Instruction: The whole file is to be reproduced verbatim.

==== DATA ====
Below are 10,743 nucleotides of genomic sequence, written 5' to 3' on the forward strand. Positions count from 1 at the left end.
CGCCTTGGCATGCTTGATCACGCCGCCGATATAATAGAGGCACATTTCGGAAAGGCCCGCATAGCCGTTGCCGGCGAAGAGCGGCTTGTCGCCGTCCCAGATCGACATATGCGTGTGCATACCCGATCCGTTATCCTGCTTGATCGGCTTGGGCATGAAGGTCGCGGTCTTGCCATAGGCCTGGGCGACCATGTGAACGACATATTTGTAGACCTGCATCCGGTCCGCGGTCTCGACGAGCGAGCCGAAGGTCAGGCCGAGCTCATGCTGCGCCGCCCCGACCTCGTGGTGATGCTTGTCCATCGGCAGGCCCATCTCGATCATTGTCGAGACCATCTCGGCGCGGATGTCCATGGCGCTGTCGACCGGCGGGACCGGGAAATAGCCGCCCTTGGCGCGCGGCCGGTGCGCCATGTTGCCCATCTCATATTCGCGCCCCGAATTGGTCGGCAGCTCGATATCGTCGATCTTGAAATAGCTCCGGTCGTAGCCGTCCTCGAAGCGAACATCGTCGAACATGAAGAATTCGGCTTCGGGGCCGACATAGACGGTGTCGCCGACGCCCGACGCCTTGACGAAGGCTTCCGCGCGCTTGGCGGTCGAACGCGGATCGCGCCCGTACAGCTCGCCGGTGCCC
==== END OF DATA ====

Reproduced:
Below are 10,743 nucleotides of genomic sequence, written 5' to 3' on the forward strand. Positions count from 1 at the left end.
CGCCTTGGCATGCTTGATCACGCCGCCGATATAATAGAGGCACATTTCGGAAAGGCCCGCATAGCCGTTGCCGGCGAAGAGCGGCTTGTCGCCGTCCCAGATCGACATATGCGTGTGCATACCCGATCCGTTATCCTGCTTGATCGGCTTGGGCATGAAGGTCGCGGTCTTGCCATAGGCCTGGGCGACCATGTGAACGACATATTTGTAGACCTGCATCCGGTCCGCGGTCTCGACGAGCGAGCCGAAGGTCAGGCCGAGCTCATGCTGCGCCGCCCCGACCTCGTGGTGATGCTTGTCCATCGGCAGGCCCATCTCGATCATTGTCGAGACCATCTCGGCGCGGATGTCCATGGCGCTGTCGACCGGCGGGACCGGGAAATAGCCGCCCTTGGCGCGCGGCCGGTGCGCCATGTTGCCCATCTCATATTCGCGCCCCGAATTGGTCGGCAGCTCGATATCGTCGATCTTGAAATAGCTCCGGTCGTAGCCGTCCTCGAAGCGAACATCGTCGAACATGAAGAATTCGGCTTCGGGGCCGACATAGACGGTGTCGCCGACGCCCGACGCCTTGACGAAGGCTTCCGCGCGCTTGGCGGTCGAACGCGGATCGCGCCCGTACAGCTCGCCGGTGCCC